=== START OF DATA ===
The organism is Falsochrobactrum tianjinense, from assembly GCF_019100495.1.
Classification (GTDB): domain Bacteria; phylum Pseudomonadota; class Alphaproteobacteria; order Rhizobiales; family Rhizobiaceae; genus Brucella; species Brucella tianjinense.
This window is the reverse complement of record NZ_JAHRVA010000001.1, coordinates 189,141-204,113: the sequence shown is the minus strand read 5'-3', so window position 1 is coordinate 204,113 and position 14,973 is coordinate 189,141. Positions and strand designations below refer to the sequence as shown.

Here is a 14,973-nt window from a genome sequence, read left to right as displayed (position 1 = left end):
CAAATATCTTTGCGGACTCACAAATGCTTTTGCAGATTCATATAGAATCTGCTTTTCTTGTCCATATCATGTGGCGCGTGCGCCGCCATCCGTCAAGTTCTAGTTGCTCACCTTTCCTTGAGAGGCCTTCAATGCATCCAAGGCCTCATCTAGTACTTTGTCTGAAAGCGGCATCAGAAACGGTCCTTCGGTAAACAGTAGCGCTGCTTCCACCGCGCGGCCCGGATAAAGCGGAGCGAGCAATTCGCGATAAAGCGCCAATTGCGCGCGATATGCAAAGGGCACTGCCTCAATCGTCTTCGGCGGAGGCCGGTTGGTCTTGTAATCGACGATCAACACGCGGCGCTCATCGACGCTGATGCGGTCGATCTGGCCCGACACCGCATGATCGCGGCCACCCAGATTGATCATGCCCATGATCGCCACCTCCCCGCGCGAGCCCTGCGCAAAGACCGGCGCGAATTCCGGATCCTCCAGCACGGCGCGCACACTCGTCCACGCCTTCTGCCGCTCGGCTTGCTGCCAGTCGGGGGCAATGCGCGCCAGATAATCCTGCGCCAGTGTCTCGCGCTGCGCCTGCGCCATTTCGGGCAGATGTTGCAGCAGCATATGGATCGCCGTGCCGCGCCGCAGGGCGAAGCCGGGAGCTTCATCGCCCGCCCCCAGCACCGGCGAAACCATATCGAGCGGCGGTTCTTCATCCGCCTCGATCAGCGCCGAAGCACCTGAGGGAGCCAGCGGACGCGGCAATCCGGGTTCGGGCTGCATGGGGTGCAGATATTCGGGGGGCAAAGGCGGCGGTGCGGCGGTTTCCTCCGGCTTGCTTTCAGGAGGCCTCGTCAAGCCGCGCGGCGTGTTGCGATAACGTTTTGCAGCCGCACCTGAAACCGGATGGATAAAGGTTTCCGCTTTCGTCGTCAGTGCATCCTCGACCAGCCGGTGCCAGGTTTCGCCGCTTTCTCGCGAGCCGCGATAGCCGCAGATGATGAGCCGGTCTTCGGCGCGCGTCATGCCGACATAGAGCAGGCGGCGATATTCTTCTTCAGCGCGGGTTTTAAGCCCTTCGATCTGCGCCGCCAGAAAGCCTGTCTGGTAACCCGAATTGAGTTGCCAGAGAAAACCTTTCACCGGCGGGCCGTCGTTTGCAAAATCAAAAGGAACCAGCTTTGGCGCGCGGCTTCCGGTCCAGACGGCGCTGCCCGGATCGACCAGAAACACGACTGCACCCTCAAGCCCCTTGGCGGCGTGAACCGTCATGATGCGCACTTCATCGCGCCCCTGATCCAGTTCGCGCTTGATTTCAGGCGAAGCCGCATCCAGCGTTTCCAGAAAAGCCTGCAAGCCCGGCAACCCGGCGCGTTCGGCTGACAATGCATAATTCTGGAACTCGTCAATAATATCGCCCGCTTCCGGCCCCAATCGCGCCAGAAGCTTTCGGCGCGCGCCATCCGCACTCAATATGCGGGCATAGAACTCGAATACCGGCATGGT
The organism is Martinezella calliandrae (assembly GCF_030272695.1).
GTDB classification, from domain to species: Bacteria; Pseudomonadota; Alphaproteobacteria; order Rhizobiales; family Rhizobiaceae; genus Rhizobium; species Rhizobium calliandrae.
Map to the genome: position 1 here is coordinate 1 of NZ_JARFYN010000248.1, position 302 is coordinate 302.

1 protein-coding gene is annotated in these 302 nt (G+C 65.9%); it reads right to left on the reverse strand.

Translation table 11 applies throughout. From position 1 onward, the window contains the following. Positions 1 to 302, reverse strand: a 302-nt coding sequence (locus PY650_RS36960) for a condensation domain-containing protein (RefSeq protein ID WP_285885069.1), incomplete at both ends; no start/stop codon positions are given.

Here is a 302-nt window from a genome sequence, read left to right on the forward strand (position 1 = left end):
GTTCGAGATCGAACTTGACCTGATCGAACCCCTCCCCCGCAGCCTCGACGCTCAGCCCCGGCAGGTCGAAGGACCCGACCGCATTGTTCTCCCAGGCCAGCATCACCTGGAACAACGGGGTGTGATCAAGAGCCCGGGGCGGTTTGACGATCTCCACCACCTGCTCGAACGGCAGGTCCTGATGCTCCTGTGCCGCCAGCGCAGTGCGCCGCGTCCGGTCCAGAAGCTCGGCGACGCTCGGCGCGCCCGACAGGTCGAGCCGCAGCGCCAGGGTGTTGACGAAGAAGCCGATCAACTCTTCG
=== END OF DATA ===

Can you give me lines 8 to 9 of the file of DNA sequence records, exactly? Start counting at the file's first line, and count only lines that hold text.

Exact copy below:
Map to the genome: position 1 here is coordinate 1 of NZ_JARFYN010000248.1, position 302 is coordinate 302.

1 protein-coding gene is annotated in these 302 nt (G+C 65.9%); it reads right to left on the reverse strand.